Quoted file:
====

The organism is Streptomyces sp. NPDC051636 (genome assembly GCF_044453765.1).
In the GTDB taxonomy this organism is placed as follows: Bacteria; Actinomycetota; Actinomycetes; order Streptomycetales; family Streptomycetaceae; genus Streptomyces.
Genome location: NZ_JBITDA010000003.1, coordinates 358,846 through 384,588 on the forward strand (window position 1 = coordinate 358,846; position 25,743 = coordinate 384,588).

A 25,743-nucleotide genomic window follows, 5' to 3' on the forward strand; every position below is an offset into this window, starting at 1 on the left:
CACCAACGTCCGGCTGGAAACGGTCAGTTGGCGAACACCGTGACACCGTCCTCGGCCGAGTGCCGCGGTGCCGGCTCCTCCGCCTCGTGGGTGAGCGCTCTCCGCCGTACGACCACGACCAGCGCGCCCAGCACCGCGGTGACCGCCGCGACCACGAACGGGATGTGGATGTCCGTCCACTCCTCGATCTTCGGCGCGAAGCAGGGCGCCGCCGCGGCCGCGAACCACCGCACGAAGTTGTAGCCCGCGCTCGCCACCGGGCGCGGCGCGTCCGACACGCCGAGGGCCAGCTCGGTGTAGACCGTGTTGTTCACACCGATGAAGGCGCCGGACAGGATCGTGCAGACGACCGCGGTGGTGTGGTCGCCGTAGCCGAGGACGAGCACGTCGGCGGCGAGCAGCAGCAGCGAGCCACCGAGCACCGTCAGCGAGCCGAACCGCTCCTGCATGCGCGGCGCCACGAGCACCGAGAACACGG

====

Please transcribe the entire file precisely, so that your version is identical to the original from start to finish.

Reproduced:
The organism is Streptomyces sp. NPDC051636 (genome assembly GCF_044453765.1).
In the GTDB taxonomy this organism is placed as follows: Bacteria; Actinomycetota; Actinomycetes; order Streptomycetales; family Streptomycetaceae; genus Streptomyces.
Genome location: NZ_JBITDA010000003.1, coordinates 358,846 through 384,588 on the forward strand (window position 1 = coordinate 358,846; position 25,743 = coordinate 384,588).

A 25,743-nucleotide genomic window follows, 5' to 3' on the forward strand; every position below is an offset into this window, starting at 1 on the left:
CACCAACGTCCGGCTGGAAACGGTCAGTTGGCGAACACCGTGACACCGTCCTCGGCCGAGTGCCGCGGTGCCGGCTCCTCCGCCTCGTGGGTGAGCGCTCTCCGCCGTACGACCACGACCAGCGCGCCCAGCACCGCGGTGACCGCCGCGACCACGAACGGGATGTGGATGTCCGTCCACTCCTCGATCTTCGGCGCGAAGCAGGGCGCCGCCGCGGCCGCGAACCACCGCACGAAGTTGTAGCCCGCGCTCGCCACCGGGCGCGGCGCGTCCGACACGCCGAGGGCCAGCTCGGTGTAGACCGTGTTGTTCACACCGATGAAGGCGCCGGACAGGATCGTGCAGACGACCGCGGTGGTGTGGTCGCCGTAGCCGAGGACGAGCACGTCGGCGGCGAGCAGCAGCAGCGAGCCACCGAGCACCGTCAGCGAGCCGAACCGCTCCTGCATGCGCGGCGCCACGAGCACCGAGAACACGG